The Hentzia mitrata, otherwise known as the White-jawed jumping spider, is a species of Salticidae in North America and the Bahama Islands.
White-Jawed jumping spider: Identification.
These small arachnids measure around 1/6 an inch long with females usually larger than males. They are light brown in color with copper hued hairs atop their heads; pale white marks can be seen along its back carapace and edges of its legs – making them easily distinguishable from other spiders.
Jumping spiders are truly fascinating arachnids. They don’t wait in their web for a meal; they hunt it down. The male jumping spider woos his potential mate with song and dance. And jumping spiders have excellent vision.
Oh, and jumping spiders can jump. Boy, can they jump!
So, If you just found a jumping spider in your house, wait for a second and read all about it. Then, hopefully, you’ll let it live.
Jumping spiders hunt like humans. Some salticid species hunt their prey like human archers hunt deer by taking a high, seated position and then stalking any prey they observe.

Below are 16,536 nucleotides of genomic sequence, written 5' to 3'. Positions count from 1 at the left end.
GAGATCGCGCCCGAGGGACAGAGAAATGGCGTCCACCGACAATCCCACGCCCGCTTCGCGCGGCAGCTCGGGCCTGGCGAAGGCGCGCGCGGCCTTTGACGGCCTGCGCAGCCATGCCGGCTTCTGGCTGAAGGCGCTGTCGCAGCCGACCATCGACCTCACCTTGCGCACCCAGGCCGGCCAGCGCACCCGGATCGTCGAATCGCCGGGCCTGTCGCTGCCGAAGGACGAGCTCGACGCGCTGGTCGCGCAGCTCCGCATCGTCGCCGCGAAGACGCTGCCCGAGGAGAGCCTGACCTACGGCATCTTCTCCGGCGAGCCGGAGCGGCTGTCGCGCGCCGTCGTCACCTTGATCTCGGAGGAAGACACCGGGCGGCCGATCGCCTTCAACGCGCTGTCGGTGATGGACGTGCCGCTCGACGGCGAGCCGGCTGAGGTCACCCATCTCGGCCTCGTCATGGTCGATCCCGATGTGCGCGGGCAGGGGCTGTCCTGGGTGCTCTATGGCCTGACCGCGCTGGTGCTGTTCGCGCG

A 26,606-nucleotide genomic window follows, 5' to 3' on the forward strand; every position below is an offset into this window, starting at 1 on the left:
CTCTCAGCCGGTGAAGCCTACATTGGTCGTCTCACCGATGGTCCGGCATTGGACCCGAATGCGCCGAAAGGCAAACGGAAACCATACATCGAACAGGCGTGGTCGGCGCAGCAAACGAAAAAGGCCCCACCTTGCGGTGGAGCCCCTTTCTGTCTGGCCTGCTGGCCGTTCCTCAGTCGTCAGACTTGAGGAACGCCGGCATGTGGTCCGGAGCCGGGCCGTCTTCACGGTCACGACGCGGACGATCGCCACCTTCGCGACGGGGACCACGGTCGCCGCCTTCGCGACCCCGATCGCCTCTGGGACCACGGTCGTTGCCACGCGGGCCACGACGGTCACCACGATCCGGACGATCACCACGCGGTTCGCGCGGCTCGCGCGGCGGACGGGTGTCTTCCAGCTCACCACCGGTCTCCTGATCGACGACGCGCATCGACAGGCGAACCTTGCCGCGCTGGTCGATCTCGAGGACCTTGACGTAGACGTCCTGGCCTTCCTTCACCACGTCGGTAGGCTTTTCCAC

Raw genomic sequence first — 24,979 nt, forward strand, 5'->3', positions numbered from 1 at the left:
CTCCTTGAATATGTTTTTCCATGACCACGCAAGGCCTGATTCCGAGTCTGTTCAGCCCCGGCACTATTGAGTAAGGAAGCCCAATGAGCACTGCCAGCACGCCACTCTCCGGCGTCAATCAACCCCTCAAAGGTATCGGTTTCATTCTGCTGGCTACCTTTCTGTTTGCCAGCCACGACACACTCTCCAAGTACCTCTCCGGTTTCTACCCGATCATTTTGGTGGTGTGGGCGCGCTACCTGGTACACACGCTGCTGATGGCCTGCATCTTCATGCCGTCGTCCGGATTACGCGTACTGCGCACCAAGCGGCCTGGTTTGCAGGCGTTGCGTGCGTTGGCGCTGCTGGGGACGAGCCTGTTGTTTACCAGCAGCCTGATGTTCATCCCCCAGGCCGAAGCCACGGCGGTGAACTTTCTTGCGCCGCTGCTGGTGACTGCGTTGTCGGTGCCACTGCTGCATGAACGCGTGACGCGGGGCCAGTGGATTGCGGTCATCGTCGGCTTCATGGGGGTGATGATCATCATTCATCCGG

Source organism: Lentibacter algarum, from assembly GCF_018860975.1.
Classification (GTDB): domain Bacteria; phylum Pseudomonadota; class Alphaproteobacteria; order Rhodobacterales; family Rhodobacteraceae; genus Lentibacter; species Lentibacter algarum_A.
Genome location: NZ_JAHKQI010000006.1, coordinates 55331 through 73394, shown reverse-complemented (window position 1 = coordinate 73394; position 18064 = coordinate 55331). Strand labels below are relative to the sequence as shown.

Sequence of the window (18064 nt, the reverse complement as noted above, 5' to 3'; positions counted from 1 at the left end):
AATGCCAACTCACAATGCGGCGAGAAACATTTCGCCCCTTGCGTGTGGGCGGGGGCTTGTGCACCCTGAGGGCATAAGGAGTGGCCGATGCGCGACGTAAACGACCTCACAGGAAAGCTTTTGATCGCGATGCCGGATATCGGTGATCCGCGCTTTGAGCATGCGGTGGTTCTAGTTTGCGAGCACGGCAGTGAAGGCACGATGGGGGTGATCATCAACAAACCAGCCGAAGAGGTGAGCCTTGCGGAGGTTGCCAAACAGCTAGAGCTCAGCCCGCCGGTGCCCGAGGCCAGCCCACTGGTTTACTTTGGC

Other jumping spiders use the spider version of the “still hunting.” Still hunting is used by bear hunters who continually move, stop, scan, and move again.
Jumping spiders prefer to ambush their prey instead of running after them and chasing them down. To do this, jumping spiders are willing to take the less traveled road. They will take meandering routes climbing trees and branches and circling behind the vegetation, even to the point where they lose visual contact with their target.
Dennis V. Gilmore Jr. is a former Marine Sergeant and the author of several books, including two on night hunting coyotes and red and gray fox. He has written several hundred articles on predator hunting for ThePredatorHunter.com.